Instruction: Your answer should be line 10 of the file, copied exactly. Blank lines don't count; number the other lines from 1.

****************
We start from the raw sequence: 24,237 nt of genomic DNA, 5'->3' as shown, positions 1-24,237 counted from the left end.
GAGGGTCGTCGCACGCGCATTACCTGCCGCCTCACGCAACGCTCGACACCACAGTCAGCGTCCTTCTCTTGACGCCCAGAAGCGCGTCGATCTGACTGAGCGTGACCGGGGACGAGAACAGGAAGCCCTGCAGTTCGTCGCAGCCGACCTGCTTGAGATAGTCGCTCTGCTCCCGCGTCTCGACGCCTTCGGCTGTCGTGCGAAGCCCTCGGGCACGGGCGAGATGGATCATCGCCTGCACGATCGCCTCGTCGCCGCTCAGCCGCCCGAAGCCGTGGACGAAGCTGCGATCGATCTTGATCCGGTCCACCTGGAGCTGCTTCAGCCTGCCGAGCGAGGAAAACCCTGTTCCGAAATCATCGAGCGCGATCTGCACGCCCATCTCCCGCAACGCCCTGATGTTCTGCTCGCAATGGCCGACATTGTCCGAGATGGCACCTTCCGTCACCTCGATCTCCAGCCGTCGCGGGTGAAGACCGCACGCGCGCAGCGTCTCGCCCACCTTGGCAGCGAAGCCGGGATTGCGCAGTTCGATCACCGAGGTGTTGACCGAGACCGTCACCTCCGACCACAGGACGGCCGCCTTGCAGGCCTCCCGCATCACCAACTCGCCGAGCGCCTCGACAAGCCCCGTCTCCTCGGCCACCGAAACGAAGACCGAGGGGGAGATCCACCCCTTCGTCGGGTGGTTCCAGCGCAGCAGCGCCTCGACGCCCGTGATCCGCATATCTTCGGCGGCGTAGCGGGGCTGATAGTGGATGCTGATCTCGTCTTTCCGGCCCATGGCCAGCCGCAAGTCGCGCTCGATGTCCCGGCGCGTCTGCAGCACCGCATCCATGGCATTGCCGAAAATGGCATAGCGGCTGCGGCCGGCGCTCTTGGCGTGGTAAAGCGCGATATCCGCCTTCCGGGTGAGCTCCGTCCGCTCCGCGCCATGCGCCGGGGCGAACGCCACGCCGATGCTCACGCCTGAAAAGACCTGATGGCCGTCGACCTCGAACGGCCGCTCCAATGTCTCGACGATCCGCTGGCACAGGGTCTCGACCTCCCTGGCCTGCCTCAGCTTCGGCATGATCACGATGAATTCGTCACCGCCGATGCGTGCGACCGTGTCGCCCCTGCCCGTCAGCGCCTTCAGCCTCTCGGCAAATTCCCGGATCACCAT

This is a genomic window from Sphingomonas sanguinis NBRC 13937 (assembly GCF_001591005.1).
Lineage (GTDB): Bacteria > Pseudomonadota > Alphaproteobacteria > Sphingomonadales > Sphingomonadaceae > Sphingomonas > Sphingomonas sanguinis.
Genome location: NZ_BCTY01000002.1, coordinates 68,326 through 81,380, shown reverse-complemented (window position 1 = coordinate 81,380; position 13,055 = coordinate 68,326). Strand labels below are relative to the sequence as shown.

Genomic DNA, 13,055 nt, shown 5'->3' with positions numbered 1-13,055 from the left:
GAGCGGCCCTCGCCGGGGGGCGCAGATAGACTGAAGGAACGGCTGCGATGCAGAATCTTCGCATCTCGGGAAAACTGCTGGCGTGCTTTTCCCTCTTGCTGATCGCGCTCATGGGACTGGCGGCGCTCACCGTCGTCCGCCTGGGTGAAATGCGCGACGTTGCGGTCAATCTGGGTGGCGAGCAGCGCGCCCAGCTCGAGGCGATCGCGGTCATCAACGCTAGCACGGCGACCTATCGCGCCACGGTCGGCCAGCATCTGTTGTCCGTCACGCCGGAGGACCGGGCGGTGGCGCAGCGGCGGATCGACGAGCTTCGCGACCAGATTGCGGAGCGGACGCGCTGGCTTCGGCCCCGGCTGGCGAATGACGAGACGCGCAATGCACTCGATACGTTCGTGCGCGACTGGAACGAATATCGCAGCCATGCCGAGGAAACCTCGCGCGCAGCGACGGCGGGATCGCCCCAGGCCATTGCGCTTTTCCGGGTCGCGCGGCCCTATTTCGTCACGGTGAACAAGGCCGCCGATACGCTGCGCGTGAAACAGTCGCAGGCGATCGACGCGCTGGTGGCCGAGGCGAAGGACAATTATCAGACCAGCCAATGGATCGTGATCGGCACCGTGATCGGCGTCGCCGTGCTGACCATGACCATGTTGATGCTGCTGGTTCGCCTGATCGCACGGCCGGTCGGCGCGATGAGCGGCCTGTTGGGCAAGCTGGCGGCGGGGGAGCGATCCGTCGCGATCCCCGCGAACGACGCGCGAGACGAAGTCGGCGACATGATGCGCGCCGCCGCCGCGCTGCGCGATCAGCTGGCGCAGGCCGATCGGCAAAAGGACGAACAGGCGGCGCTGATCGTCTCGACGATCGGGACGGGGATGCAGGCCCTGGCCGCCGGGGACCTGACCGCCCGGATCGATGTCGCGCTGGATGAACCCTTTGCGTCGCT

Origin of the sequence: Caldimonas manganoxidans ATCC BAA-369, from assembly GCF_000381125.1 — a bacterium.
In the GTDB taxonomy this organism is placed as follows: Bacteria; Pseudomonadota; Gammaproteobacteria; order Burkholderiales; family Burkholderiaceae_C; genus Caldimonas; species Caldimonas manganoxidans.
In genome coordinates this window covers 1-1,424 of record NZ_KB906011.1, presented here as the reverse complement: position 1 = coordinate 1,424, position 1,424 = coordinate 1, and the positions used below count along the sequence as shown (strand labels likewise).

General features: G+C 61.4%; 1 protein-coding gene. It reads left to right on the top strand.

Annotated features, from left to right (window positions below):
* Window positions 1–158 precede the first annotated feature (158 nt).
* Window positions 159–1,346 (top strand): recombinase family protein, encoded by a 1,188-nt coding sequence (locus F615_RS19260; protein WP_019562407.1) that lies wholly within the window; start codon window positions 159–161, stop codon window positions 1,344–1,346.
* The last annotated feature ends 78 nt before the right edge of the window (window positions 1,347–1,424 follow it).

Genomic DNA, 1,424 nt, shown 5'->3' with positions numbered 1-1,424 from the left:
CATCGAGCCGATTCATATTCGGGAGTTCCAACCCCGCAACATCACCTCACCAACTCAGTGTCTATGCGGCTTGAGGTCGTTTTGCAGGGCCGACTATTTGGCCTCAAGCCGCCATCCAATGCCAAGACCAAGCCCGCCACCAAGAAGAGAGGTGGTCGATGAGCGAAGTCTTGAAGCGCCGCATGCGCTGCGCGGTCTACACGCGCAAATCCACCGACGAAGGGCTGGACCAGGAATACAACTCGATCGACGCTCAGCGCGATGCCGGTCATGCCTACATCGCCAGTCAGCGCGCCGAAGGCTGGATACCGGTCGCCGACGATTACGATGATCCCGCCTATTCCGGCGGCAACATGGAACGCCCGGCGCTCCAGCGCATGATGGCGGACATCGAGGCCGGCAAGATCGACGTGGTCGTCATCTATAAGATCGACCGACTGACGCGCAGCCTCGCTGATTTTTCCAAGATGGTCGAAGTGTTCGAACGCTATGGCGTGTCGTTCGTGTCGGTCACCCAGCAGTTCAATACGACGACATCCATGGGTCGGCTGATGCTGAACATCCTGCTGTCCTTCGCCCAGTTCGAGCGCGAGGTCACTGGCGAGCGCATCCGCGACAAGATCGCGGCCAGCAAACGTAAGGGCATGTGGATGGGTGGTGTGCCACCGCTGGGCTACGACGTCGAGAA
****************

In genome coordinates this window covers 1-1,424 of record NZ_KB906011.1, presented here as the reverse complement: position 1 = coordinate 1,424, position 1,424 = coordinate 1, and the positions used below count along the sequence as shown (strand labels likewise).